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Students report, “school is too easy”.

According to a report from the Center for American Progress analyzed three years of questionnaires from the Department of Education’s National Assessment of Educational Progress, a national test given each year.

Among the findings:

  • •37% of fourth-graders say their math work is “often” or “always” too easy;
  • •57% of eighth-graders say their history work is “often” or “always” too easy;
  • •39% of 12th-graders say they rarely write about what they read in class.
  • Only one in five eighth-graders read more than 20 pages a day, either in school or for homework. Most report that they read far less.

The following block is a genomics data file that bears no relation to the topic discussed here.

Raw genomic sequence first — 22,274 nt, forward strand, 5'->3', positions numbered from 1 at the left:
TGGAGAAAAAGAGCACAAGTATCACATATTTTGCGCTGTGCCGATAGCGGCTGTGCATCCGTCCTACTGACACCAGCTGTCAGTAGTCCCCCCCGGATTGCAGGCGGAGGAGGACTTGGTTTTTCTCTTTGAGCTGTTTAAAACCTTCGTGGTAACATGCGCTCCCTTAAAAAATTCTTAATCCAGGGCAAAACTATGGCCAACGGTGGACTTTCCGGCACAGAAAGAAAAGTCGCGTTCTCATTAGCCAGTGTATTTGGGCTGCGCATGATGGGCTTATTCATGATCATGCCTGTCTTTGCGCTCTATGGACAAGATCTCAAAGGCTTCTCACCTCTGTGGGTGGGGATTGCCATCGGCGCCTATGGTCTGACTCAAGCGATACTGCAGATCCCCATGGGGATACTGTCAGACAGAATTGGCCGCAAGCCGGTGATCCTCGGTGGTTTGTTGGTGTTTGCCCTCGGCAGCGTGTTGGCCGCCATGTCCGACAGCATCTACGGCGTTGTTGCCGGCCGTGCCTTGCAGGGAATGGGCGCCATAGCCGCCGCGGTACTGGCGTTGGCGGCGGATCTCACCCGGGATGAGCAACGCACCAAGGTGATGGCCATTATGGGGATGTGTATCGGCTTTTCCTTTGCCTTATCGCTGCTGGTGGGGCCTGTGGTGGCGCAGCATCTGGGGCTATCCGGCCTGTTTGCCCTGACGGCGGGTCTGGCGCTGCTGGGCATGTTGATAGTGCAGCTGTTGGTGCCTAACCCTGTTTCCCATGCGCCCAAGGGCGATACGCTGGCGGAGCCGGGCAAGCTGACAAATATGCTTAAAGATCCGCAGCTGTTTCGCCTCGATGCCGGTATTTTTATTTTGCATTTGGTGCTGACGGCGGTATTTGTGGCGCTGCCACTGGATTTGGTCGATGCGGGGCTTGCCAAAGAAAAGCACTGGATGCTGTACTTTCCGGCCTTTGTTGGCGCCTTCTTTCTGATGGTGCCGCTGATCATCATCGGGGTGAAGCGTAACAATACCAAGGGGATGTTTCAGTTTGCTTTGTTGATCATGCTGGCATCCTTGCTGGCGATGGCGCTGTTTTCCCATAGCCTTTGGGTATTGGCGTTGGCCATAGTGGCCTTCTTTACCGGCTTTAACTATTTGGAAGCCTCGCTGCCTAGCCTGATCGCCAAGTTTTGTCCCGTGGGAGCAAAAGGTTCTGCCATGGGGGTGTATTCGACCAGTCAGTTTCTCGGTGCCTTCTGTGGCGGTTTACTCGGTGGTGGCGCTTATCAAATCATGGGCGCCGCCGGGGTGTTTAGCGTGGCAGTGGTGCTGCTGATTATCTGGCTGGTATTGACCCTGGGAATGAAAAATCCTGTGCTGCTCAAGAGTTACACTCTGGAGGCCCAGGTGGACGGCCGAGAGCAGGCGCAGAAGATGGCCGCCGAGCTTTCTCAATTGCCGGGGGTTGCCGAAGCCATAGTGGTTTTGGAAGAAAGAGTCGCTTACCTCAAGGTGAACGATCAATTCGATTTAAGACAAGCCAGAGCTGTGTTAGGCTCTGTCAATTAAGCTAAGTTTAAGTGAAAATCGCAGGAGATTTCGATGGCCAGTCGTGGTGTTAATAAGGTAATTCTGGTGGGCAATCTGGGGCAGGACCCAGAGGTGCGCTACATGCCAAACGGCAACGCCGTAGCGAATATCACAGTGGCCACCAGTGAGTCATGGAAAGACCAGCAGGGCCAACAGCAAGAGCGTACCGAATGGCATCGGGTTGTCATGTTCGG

While this may not be true for all students, this is a problem for many.  Thanks to high stakes testing students are being taught “what to think” instead of “how to think”.  But the problem isn’t simply a matter of blaming the tests.  The phrase “rigor, relevance and relationships” comes quickly to mind.  Are our students being pressed to a rigorous curriculum or have we watered down our standards?  Do students see the relevance of what they are being taught?  Or are they simply being told, “Learn this because it will be on the test”.  Or, “you may need this later in your life’.  Are we boring our students?  The Gates Foundation report, “The Silent Epidemic” said that the reason students dropout of school is they are being bored.  The curriculum is just void of critical thinking, creative thinking.  As a result, students are probably bored, and when they’re bored, they think the classes are easy.

 

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